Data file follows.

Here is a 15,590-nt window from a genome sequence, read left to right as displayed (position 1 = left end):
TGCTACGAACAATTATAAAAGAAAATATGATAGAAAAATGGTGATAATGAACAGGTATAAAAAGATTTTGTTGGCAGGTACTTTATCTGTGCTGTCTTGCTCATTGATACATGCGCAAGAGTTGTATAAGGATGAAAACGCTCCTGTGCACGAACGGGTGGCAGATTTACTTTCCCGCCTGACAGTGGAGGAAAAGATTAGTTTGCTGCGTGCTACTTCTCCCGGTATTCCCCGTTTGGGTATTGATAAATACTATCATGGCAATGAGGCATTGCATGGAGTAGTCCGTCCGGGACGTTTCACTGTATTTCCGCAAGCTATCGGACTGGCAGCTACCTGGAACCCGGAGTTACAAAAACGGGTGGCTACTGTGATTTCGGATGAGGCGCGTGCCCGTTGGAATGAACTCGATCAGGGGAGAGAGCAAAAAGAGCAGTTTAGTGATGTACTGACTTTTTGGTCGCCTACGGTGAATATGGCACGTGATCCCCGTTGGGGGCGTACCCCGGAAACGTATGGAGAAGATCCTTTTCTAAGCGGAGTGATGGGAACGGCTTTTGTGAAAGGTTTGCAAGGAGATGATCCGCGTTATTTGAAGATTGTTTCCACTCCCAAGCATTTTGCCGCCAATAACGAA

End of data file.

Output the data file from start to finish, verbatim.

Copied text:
Here is a 15,590-nt window from a genome sequence, read left to right as displayed (position 1 = left end):
TGCTACGAACAATTATAAAAGAAAATATGATAGAAAAATGGTGATAATGAACAGGTATAAAAAGATTTTGTTGGCAGGTACTTTATCTGTGCTGTCTTGCTCATTGATACATGCGCAAGAGTTGTATAAGGATGAAAACGCTCCTGTGCACGAACGGGTGGCAGATTTACTTTCCCGCCTGACAGTGGAGGAAAAGATTAGTTTGCTGCGTGCTACTTCTCCCGGTATTCCCCGTTTGGGTATTGATAAATACTATCATGGCAATGAGGCATTGCATGGAGTAGTCCGTCCGGGACGTTTCACTGTATTTCCGCAAGCTATCGGACTGGCAGCTACCTGGAACCCGGAGTTACAAAAACGGGTGGCTACTGTGATTTCGGATGAGGCGCGTGCCCGTTGGAATGAACTCGATCAGGGGAGAGAGCAAAAAGAGCAGTTTAGTGATGTACTGACTTTTTGGTCGCCTACGGTGAATATGGCACGTGATCCCCGTTGGGGGCGTACCCCGGAAACGTATGGAGAAGATCCTTTTCTAAGCGGAGTGATGGGAACGGCTTTTGTGAAAGGTTTGCAAGGAGATGATCCGCGTTATTTGAAGATTGTTTCCACTCCCAAGCATTTTGCCGCCAATAACGAA